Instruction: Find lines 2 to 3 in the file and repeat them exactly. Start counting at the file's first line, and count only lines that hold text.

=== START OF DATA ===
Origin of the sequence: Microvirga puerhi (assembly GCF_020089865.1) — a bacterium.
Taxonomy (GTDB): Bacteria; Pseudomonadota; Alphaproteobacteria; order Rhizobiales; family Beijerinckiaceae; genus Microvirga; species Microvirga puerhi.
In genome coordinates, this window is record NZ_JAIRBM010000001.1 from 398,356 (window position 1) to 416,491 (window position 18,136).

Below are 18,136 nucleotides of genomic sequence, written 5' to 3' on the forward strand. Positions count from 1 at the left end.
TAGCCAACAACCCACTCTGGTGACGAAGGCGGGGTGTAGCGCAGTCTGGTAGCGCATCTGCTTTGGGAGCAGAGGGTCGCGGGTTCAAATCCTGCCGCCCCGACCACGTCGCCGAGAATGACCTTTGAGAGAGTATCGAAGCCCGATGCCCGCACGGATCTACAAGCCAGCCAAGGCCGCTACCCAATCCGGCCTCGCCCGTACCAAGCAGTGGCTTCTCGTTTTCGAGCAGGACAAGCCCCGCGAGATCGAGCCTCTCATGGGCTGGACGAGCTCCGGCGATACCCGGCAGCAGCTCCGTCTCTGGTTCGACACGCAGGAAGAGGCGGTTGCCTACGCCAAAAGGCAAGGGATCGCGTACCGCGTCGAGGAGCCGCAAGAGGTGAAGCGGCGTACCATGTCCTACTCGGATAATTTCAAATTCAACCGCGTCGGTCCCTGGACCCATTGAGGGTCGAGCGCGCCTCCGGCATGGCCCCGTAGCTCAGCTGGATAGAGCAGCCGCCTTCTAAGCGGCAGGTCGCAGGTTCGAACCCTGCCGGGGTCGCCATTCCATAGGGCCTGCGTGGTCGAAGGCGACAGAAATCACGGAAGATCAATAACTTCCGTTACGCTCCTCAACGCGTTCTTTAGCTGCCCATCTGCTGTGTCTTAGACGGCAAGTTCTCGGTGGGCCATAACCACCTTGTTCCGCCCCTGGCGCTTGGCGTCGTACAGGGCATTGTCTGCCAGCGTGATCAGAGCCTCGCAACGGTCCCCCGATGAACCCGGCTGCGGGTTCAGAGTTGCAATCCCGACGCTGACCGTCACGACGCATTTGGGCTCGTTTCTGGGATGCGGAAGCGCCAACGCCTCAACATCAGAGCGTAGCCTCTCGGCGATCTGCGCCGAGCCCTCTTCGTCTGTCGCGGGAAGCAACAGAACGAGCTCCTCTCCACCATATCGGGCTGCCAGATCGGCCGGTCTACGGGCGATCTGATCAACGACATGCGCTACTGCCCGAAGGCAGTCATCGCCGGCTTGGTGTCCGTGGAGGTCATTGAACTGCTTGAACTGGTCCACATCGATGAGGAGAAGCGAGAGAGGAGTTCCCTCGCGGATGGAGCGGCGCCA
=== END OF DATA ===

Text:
Taxonomy (GTDB): Bacteria; Pseudomonadota; Alphaproteobacteria; order Rhizobiales; family Beijerinckiaceae; genus Microvirga; species Microvirga puerhi.
In genome coordinates, this window is record NZ_JAIRBM010000001.1 from 398,356 (window position 1) to 416,491 (window position 18,136).